Authors on Gambling

A Penny Worth of Wagering Wisdom

• “Here the nerves may stand on end and scream to themselves, but a tranquility as from heaven is only interrupted by the click of chips. The higher the stakes, the more quiet the scene.” -Stephen Crane-

• “This was my first lesson about gambling: if you see somebody winning all the time, he isn’t gambling, he’s cheating.” -Malcolm X-

• “The gambling known as business looks with austere disfavour upon the business known as gambling.” -Ambrose Bierce-

The Finish Line (P60-edit)
“The Finish”

• “The action is everything, more consuming than sex, more immediate than politics; more important always than the acquisition of money, which is never, for the gambler, the true point of the exercise.” -Joan Didion-

• “One should always play fairly when one has the winning cards.” -Oscar Wilde-

-K-

An Author’s Gambler

Alexi Ivanovich and the Mind of a Gambler

A good number of stories that are centered on gambling tend to either glamorize or demonize. The protagonist is often portrayed as an individual we should either envy or pity. One exception to these extremes is Fyodor Dostoevsky’s The Gambler. Dostoevsky’s protagonist is a gambler we neither aspire to be or view as a cautionary tale we should avoid.

The Gambller Book Cover
The Gambler by Fyodor Dostoevsky

Alexi Ivanovich, the narrator and protagonist, is at times admirable and other times pitiful. You may find yourself sympathizing with Alexi at the end of one chapter and then infuriated with him by the middle of the next chapter. In short, Alexi is a flawed man. If one wanted to get all literary one could make a case that Alexi Ivanovich is an antihero of sorts (I’m not one of those literary types, at least not before another bourbon or two). Dostoevsky develops a relatable character who shows us the inner thoughts, motivations, and fears of a gambler without pandering or preaching to the reader.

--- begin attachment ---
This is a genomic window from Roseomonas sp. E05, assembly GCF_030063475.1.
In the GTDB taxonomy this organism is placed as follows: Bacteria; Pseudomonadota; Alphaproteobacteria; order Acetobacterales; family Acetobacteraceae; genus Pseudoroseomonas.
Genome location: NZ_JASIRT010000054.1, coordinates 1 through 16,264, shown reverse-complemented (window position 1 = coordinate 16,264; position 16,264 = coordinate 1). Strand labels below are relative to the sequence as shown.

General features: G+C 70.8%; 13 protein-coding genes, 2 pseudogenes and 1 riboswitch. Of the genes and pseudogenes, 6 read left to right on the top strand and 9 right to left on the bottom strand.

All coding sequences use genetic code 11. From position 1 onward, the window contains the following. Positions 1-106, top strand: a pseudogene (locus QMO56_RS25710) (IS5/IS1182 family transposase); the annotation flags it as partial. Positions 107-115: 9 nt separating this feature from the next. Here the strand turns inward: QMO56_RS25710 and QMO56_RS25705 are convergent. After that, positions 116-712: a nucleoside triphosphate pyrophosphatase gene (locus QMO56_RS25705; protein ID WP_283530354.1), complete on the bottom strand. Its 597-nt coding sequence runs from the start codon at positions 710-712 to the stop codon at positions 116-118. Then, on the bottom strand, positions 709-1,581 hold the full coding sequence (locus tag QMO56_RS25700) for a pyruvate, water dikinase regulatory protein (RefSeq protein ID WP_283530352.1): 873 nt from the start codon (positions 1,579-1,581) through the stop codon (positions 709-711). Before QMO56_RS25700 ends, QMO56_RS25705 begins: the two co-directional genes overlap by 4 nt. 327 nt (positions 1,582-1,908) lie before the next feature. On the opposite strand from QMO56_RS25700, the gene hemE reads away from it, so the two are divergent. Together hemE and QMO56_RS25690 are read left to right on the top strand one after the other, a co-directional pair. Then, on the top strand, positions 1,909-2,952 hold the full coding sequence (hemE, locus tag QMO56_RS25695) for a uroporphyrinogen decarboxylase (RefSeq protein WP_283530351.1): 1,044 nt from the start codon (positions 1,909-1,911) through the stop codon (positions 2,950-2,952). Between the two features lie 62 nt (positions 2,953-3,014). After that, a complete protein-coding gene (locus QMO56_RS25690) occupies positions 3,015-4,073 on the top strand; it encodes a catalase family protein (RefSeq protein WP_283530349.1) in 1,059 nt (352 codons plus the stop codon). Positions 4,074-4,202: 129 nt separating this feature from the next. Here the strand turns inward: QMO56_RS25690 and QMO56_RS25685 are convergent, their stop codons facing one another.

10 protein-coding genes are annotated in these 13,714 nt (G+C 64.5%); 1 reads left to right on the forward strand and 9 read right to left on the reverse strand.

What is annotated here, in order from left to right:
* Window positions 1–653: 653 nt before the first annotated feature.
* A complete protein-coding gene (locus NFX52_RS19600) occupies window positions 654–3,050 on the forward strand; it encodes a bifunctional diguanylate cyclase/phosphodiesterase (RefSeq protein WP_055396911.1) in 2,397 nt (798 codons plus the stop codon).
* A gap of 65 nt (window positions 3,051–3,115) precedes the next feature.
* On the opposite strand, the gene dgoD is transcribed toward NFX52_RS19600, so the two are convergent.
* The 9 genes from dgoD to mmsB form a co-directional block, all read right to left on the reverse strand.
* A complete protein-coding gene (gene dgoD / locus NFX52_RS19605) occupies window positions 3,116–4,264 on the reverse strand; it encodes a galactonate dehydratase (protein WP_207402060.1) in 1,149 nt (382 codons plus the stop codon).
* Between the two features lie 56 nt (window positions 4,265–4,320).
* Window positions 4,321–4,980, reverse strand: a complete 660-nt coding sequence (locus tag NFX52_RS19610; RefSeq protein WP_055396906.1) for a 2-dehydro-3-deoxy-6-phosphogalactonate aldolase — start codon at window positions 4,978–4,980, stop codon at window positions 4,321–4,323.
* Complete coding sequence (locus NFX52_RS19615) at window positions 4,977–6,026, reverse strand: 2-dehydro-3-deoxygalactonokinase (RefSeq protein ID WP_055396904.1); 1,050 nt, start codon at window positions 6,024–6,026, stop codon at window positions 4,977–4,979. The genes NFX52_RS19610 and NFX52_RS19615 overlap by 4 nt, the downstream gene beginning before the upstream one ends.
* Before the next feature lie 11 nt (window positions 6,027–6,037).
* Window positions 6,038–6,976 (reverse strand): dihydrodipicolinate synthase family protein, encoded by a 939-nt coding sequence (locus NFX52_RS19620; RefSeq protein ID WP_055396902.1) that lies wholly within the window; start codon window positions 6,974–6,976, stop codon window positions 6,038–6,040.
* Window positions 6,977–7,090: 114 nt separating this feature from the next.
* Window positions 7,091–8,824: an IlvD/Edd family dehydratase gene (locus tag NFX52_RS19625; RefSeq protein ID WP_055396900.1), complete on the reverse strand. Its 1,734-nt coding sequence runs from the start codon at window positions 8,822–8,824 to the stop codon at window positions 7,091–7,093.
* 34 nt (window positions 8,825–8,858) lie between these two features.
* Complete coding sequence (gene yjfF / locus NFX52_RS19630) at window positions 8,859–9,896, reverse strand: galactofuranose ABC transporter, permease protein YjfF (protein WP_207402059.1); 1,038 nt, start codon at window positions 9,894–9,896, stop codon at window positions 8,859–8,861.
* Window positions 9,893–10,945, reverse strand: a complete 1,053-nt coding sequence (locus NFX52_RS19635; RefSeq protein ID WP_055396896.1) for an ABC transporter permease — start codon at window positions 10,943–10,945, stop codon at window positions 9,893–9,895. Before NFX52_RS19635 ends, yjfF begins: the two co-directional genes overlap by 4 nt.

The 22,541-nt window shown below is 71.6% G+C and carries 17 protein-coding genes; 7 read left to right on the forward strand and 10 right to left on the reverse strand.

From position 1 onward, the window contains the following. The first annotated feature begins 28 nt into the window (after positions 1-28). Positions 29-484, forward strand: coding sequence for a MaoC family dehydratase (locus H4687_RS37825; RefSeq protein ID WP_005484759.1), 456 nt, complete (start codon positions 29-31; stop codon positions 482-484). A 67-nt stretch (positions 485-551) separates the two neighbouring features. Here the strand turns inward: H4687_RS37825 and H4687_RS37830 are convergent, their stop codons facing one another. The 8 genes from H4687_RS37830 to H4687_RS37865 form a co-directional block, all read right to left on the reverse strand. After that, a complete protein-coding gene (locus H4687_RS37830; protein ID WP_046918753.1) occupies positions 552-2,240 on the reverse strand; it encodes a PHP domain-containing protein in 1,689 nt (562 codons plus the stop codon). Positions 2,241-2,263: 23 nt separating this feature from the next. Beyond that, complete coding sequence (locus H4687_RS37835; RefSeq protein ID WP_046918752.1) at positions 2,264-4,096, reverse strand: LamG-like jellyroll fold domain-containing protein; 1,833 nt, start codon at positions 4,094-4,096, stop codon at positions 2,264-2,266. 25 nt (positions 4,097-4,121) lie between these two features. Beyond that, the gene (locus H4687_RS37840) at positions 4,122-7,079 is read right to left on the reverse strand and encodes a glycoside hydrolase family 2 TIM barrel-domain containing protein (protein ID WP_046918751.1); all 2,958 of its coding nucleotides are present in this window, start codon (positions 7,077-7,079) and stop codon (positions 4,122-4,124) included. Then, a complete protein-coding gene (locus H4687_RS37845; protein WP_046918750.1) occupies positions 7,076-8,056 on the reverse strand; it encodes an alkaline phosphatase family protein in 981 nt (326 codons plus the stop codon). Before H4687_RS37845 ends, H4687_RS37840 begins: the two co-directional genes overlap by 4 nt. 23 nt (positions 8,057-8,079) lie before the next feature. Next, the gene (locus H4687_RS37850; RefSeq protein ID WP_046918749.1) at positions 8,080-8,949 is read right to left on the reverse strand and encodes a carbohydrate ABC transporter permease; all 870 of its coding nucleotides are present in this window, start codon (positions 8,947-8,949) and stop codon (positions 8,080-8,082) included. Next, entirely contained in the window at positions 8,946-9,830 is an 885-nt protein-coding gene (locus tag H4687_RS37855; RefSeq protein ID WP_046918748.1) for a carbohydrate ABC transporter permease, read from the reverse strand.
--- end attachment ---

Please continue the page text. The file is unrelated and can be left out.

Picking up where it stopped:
There are many stories that present gambling as alluring and profitable. There are also many stories that present gambling as bewitching and detrimental. Few gambling stories present the reader with the inner working of the gambler’s mind. Fyodor Dostoevsky’s The Gambler provides insight into the mind of a gambler and how gambling impacts all aspects of his life. 

-K-

The Gambler (1964/1866) by Fyodor Dostoevsky

Some Thoughts on Gambling

It’s Not Just Cards and Ponies

The news is bombarding us with numbers, percentages, and a variety of other statistics on an hourly basis these days. It feels as if we are gambling every time we leave of our homes, wondering if we are pushing our luck and hoping the odds are in our favor. I’m no stranger to card tables and race tracks, but current events have me thinking about odds and the ways we gamble that don’t involve casinos and OTBs.

Box Car Luck #2 (D70-editj24.43)
“Boxcar Luck”

I don’t know many gamblers but everybody I’ve ever known has gambled. I’ve known people who never passed up a card game, and I’ve known people who took a chance on love. Some of those people were gamblers and others were gambling (you pick which was which). I’ve weighed odds and placed many a wager, but does that make me more of a gambler than the person who takes a chance on a relationship or a job? What does it take to be considered a gambler?

Statistics and percentages permeate the news of late. It’s enough to make us feel as if we are gambling with every decision we make. It’s also has me thinking about how gambling plays a part in our lives.

-K-

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